Raw Sewage Seeping into Hudson River, Swimmers Urged to Stay Out

State environmental officials have dispatched emergency crews to monitor raw sewage being dumped into the Hudson River from a New York City wastewater treatment plant that caught fire Wednesday and had to be shut down.

The North River Wastewater Treatment Plant, situated across the river from Edgewater in Bergen County, was shuttered after a fire in the engine room Wednesday, the New Jersey Department of Environmental Protection said in a news release. Untreated sewage has been flowing into the river since the plant was shut down at 5:15 p.m., the release said.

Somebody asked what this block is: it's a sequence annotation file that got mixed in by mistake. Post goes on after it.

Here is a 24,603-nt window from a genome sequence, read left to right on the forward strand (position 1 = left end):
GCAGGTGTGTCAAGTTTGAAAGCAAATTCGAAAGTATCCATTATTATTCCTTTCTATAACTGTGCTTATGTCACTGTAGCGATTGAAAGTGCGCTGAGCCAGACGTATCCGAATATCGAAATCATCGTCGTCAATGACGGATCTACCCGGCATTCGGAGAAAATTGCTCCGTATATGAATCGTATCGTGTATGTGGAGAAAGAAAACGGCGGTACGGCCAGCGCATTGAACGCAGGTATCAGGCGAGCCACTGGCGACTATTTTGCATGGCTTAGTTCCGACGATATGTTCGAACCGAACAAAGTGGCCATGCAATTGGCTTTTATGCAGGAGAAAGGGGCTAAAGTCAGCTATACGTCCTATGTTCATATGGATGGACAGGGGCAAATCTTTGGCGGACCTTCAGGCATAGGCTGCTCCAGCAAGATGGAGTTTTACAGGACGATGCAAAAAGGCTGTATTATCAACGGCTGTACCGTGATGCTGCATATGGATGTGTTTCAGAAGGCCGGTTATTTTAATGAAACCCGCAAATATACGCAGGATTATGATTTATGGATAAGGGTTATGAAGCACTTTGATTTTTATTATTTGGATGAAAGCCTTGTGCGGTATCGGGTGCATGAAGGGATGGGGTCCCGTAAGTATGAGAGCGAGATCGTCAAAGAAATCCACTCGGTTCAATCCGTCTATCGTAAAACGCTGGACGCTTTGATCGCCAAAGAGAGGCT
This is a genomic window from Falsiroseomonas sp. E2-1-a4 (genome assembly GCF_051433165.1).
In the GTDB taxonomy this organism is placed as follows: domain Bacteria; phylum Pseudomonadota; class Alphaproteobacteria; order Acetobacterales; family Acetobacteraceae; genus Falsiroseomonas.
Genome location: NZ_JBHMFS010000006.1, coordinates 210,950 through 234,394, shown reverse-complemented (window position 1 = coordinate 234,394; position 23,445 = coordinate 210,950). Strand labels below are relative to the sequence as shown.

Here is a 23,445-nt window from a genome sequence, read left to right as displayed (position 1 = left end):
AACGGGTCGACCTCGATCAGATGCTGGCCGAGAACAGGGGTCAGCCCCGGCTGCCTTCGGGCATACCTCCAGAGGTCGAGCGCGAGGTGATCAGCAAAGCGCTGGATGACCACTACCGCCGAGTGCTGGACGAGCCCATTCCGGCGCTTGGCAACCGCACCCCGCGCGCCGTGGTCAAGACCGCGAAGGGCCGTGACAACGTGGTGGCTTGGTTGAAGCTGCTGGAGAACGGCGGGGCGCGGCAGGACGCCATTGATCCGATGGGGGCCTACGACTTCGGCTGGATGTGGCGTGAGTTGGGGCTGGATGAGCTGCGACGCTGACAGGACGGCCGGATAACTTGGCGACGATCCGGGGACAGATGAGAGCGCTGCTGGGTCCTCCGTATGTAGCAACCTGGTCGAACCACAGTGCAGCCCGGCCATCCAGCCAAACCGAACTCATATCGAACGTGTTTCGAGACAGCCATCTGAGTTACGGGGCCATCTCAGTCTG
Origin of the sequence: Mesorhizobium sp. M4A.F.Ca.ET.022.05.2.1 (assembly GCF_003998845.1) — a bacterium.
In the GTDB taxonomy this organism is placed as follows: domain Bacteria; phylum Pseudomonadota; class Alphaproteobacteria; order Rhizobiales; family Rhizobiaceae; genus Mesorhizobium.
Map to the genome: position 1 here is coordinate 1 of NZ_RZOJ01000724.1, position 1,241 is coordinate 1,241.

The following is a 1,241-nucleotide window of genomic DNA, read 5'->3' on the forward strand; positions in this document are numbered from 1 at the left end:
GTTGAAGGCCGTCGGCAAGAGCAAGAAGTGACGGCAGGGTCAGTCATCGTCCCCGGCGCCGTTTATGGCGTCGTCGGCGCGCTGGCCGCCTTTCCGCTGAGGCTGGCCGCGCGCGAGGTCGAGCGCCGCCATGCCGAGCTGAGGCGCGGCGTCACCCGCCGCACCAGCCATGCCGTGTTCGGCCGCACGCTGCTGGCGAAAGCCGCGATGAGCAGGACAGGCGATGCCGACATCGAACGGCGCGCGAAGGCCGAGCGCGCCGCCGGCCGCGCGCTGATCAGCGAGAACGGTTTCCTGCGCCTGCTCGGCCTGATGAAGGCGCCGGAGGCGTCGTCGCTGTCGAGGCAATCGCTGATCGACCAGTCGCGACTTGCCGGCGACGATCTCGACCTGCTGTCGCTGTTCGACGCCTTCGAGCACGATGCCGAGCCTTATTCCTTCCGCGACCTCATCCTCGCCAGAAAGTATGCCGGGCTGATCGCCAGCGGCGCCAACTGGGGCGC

Emergency Essentials/BePrepared

The North River plant has been in operation since 1986 and treats on average 120 million gallons of wastewater a day from Manhattan’s west side above Bank Street and northern Manhattan.

The New Jersey Department of Environmental Protection is calculating the potential affect on New Jersey land and water quality. Staff were dispatched on boats to perform visual inspections and take water samples, DEP said.

The department strongly recommends residents avoid swimming, kayaking or other recreation in the river until the situation is resolved. The department also cautions against wading into the water or eating any fish or crabs caught in the river.

New York City staff and contractors are inside the plant trying to bring it back on line


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